Archive for the ‘Texas’ Category

Marathon: The Aftermath

Posted: April 24, 2013 in Marathoning, Texas
The starting line.

The starting line.

As my ol’ pal G-Dub once said, “Mission Accomplished.”  I did it.  The unthinkable.  I finished a marathon.  A part of the reason this feat is so remarkable is simple: you are talking about me, of all people, running 26.2 miles.  The second reason this feat is so remarkable, however, is a little more complicated.

When I made the public announcement of my intentions back on February 24th, I was giving myself just eight weeks to be ready for a 26.2 mile race; crazy, but not out of reach.  I had been doing regular Army physical fitness training (“PT,” for short) five days a week for nearly two-and-a-half years up to that point.  Granted, PT is only one hour a day and pales in comparison to a marathon but I was not quite a Day 1 “Biggest Loser” contestant, either.

On top of the already condensed training schedule, the last distance-run I actually completed using Nike+, at the time of race day (April 21st), came on April 2nd, when I had to stop at 4.83 miles of a planned 18 because the pain in my knees was far too excruciating to continue.  I refrained from running anymore after that to allow my knees time to heel to be able to pass my Army Physical Fitness Tests (APFT) on April 11th and 16th, both of which required a 2-mile run.  When the race finally arrived I had not ran farther than two miles in the previous 19 days.   In fact, I actually only completed 10 total “training runs” prior to the marathon, outside of required PT, and my longest run was just 14 miles, 12.2 short of what I would ultimately have to travel.

Now if it sounds like I am bragging, I am not…really.  I am mainly trying to paint a picture of the level of uncertainty I had in me being able to go the distance when race day came around.  Where it may sound like I am bragging stems from the fact that I had very little confidence in my ability on the day of the race, let alone to come in with the time that I did and do so with such little training and seemingly many complications.  Simply, it is one of the few times I can actually say I am proud of something I accomplished.

I officially crossed the finish line at 4:39:47, which was a slow but respectable time.  If you had asked me what my goal was prior to I would have told you two things: finish and not die.  Realistically, though, in the back of my mind I thought I could finish if my knees held up and IF they did, I really wanted to break the 4:30:00 mark.  Coming in at 9 minutes, 47 seconds shy of that was oddly bittersweet.  I was thrilled to survive and come in well under five hours but I surpassed my expectations and actually had a shot at 4:30:00 then fell just short, which was somewhat frustrating.  Better luck next time, right? I guess that is how they keep you coming back for more, which is exactly what I intend to do.  The atmosphere was both positive and infectious.  You heard nothing but words of encouragement before and during the race and nothing but congratulatory greetings after, all from perfect strangers.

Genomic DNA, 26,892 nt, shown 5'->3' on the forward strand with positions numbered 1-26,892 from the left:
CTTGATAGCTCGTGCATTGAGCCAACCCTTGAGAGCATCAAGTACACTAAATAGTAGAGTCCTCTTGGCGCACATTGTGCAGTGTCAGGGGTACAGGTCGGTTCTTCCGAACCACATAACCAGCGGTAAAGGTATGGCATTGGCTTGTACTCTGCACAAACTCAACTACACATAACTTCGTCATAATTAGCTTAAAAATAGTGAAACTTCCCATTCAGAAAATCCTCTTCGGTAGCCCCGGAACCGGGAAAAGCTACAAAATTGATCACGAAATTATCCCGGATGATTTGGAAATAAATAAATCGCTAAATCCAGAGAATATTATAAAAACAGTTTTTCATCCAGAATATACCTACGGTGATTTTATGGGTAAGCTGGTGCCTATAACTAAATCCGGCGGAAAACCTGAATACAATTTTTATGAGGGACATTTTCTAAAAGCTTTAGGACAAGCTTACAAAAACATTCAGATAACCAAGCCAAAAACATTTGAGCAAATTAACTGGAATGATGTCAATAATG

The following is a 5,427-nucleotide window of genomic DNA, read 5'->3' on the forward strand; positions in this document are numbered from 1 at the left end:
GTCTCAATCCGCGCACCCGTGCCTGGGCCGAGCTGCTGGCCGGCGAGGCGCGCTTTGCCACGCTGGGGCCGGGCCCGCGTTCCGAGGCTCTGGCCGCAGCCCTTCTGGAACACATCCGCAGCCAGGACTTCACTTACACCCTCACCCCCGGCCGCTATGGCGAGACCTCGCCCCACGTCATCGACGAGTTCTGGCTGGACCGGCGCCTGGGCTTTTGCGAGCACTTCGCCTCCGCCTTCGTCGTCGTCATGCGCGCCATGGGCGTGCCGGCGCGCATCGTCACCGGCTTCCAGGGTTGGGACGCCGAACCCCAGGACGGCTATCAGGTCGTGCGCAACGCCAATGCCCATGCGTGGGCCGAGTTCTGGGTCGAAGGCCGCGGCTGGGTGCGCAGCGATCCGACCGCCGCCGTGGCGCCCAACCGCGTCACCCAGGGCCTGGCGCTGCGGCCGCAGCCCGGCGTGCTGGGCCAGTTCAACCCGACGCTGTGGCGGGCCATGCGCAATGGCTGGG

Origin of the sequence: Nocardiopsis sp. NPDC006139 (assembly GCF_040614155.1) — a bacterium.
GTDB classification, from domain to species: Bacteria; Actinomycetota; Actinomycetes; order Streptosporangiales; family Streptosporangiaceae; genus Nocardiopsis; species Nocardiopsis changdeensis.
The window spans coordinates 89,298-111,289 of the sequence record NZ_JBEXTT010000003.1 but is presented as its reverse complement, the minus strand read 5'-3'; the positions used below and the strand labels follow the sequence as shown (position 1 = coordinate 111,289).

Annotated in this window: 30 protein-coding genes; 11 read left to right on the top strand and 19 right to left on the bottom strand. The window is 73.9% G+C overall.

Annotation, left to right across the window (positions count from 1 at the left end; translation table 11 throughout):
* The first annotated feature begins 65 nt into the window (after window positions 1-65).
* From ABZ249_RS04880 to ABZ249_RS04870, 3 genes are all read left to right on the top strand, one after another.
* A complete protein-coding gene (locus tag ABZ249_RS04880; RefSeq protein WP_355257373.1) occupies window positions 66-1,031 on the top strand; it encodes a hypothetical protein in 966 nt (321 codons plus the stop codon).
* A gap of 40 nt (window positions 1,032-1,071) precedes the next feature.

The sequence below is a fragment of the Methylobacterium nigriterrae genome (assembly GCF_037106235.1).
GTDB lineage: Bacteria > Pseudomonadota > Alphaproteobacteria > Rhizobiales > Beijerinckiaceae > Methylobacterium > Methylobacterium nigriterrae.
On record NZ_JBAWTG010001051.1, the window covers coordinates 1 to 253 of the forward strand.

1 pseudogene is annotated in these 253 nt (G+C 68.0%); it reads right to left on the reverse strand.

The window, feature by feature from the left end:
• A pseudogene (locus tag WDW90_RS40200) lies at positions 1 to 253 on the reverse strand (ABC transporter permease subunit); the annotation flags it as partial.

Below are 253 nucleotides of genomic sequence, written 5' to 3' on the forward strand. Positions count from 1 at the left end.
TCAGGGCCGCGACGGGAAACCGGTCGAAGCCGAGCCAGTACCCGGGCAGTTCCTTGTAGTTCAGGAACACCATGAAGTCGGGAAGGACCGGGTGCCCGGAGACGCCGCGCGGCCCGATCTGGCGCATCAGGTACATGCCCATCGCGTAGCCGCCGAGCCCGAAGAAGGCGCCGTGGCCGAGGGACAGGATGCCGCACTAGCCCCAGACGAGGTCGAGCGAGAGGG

Throughout the race my strategy was simple: take what my legs would give me.  I wanted to run the entire distance and only stop at the water stations but not advance forward in any way while I was stopped, both of which I accomplished.  I typically slowed down when there were not any spectators around and sped up when there were people lining the streets or crowding the water stations simply because the adrenaline spike from all of the cheers helped me pick up the pace.  Plus, I could not appear to be struggling when there were potential ladies in the crowd who did not yet know they were big fans of this American hero.